When we obey His Word, however, we find that we make room for the love of God to be perfected in us. Here is the crux of this text: MY OBEDIENCE TO THE COMMANDMENTS OF CHRIST DIRECTLY AFFECTS MY ABILITY TO LOVE OTHERS. My ability to love others with the love of God gives me assurance that I am indeed walking in the light with Him.

Christ the Advocate

My little children, these things write I unto you, that ye sin not. And if any man sin, we have an advocate with the Father, Jesus Christ the righteous: and he is the propitiation for our sins: and not for ours only, but also for the sins of the whole world. I John 2:1-2

John, in a fatherly manner, explains that he has written about fellowship, light and confession so that we will not sin. God has never intended for His grace to become a license to sin, but it instead gives us liberty from having to sin. We should never take sin lightly, because God doesn’t take it lightly. One need only look at what Jesus endured on Calvary to see God’s hatred for sin.

God knows, however, that we are still dealing with the ongoing tension between flesh and spirit. Daily we face the struggle and must constantly make the choice to walk in the Spirit (light) rather than the flesh (darkness). In those times when we fail to make the right choice, God has made provision for us to be forgiven if we are willing to confess our sins.

Jesus Christ is our advocate. These two verses are an explanation of verse 9 of the previous chapter, If we confess our sins, he is faithful and just to forgive us our sins and to cleanse us from all unrighteousness.

As an advocate, Christ has two functions. In the first, He speaks to God on our behalf. In response to our confession, He stands before the Father, presenting Himself as the covering (propitiation) for us. As the Father looks at us, He does not see the offense, but the righteousness of Jesus instead. When Christ was on the cross, He literally interposed Himself between us and the judgment of God. Now, when a believer confesses a sin before God, Christ presents His perfect sacrifice as payment for that sin and forgiveness is extended. This has nothing to do with our merit, but it is because the blood of a righteous advocate satisfies the justice of a righteous judge.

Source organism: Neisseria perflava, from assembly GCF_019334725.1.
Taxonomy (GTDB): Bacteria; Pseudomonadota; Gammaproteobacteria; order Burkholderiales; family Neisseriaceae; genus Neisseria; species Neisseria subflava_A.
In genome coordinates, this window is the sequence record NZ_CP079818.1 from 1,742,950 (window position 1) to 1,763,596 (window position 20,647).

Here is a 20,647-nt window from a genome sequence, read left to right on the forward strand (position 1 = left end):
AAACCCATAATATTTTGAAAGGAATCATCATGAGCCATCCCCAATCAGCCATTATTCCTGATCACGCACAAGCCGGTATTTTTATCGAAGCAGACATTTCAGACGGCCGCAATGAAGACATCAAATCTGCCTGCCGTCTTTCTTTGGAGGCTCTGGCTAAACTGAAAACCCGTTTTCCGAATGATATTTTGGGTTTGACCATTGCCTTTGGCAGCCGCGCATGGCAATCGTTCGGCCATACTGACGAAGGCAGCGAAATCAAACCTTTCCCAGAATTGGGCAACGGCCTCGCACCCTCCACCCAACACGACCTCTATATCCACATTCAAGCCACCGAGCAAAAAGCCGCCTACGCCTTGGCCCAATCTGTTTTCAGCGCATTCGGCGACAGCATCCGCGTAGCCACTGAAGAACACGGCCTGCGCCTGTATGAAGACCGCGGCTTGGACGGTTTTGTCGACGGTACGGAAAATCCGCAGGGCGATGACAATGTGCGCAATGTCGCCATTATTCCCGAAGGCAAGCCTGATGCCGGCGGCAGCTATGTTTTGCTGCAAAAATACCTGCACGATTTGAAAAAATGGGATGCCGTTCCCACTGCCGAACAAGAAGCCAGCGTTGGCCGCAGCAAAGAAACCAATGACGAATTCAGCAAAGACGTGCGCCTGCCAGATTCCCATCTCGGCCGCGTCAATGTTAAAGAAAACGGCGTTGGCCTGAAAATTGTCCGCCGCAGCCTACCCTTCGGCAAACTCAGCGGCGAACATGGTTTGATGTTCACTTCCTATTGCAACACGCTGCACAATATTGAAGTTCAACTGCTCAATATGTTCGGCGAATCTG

His second function is to speak to us on behalf of the Father. As mercy is extemded from the throne of God, Christ, by His Spirit, speaks peace to our soul, assuring us that all is forgiven and our fellowship with God is restored.

Don’t let unconfessed sin hinder your fellowship with God. Confess that sin and by faith receive the forgiveness that God has promised. Keep short accounts with God and enjoy the sweet communion that God desires to have with you.

Responding To the Light

If we say that we have no sin, we deceive ourselves, and the truth is not in us. If we confess our sins, he is faithful and just to forgive us our sins, and to cleanse us from all unrighteousness. If we say that we have not sinned, we make him a liar, and his word is not in us. I John 1:8-10.

When I was a boy, I was at the home of a friend’s grandmother. My friend and I along with some others thought it would be fun to play hide-and-seek outside in the dark. Everything was going along just fine until I started running across the yard. The lady who owned the house had taken a cast-iron washpot, filled it with dirt, and was using it for a planter. Needless to say, I found it in the darkness, striking it with my shin and doing a somersault in the air before landing. I knew that my leg hurt, but didn’t think much of it since I could still walk on it. It was only when I went back inside that I could see that my pants leg was soaked in blood. The washpot had gashed my leg open and I had to go to the emergency room to get stitches.